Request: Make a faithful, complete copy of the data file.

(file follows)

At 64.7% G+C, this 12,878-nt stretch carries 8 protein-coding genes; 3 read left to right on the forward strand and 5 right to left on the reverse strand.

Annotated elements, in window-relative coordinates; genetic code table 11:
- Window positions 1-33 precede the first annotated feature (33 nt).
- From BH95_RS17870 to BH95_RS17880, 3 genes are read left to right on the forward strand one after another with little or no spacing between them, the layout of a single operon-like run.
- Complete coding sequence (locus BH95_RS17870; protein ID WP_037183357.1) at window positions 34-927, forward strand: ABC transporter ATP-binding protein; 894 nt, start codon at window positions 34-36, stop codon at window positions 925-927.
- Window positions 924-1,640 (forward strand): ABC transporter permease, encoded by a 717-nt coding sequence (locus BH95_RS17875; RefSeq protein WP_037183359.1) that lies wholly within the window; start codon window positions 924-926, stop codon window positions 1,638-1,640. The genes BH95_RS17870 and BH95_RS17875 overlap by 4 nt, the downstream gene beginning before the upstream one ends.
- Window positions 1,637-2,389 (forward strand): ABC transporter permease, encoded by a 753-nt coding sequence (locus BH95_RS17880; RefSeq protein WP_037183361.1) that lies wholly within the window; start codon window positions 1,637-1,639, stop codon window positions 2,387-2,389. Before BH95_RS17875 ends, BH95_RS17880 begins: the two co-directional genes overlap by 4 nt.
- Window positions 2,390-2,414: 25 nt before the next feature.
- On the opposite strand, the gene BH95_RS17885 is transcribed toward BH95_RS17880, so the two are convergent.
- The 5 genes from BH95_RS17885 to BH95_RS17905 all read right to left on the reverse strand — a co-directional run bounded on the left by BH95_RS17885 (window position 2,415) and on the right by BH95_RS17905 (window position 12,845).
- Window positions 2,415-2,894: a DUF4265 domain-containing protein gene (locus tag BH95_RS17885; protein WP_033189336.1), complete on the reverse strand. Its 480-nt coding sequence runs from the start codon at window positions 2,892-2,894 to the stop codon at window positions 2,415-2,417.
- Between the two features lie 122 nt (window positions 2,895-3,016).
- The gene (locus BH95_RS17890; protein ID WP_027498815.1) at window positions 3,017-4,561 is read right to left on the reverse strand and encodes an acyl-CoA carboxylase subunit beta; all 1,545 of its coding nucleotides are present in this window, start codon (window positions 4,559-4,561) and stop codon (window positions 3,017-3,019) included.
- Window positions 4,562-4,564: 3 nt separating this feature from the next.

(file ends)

At 64.7% G+C, this 12,878-nt stretch carries 8 protein-coding genes; 3 read left to right on the forward strand and 5 right to left on the reverse strand.

Annotated elements, in window-relative coordinates; genetic code table 11:
- Window positions 1-33 precede the first annotated feature (33 nt).
- From BH95_RS17870 to BH95_RS17880, 3 genes are read left to right on the forward strand one after another with little or no spacing between them, the layout of a single operon-like run.
- Complete coding sequence (locus BH95_RS17870; protein ID WP_037183357.1) at window positions 34-927, forward strand: ABC transporter ATP-binding protein; 894 nt, start codon at window positions 34-36, stop codon at window positions 925-927.
- Window positions 924-1,640 (forward strand): ABC transporter permease, encoded by a 717-nt coding sequence (locus BH95_RS17875; RefSeq protein WP_037183359.1) that lies wholly within the window; start codon window positions 924-926, stop codon window positions 1,638-1,640. The genes BH95_RS17870 and BH95_RS17875 overlap by 4 nt, the downstream gene beginning before the upstream one ends.
- Window positions 1,637-2,389 (forward strand): ABC transporter permease, encoded by a 753-nt coding sequence (locus BH95_RS17880; RefSeq protein WP_037183361.1) that lies wholly within the window; start codon window positions 1,637-1,639, stop codon window positions 2,387-2,389. Before BH95_RS17875 ends, BH95_RS17880 begins: the two co-directional genes overlap by 4 nt.
- Window positions 2,390-2,414: 25 nt before the next feature.
- On the opposite strand, the gene BH95_RS17885 is transcribed toward BH95_RS17880, so the two are convergent.
- The 5 genes from BH95_RS17885 to BH95_RS17905 all read right to left on the reverse strand — a co-directional run bounded on the left by BH95_RS17885 (window position 2,415) and on the right by BH95_RS17905 (window position 12,845).
- Window positions 2,415-2,894: a DUF4265 domain-containing protein gene (locus tag BH95_RS17885; protein WP_033189336.1), complete on the reverse strand. Its 480-nt coding sequence runs from the start codon at window positions 2,892-2,894 to the stop codon at window positions 2,415-2,417.
- Between the two features lie 122 nt (window positions 2,895-3,016).
- The gene (locus BH95_RS17890; protein ID WP_027498815.1) at window positions 3,017-4,561 is read right to left on the reverse strand and encodes an acyl-CoA carboxylase subunit beta; all 1,545 of its coding nucleotides are present in this window, start codon (window positions 4,559-4,561) and stop codon (window positions 3,017-3,019) included.
- Window positions 4,562-4,564: 3 nt separating this feature from the next.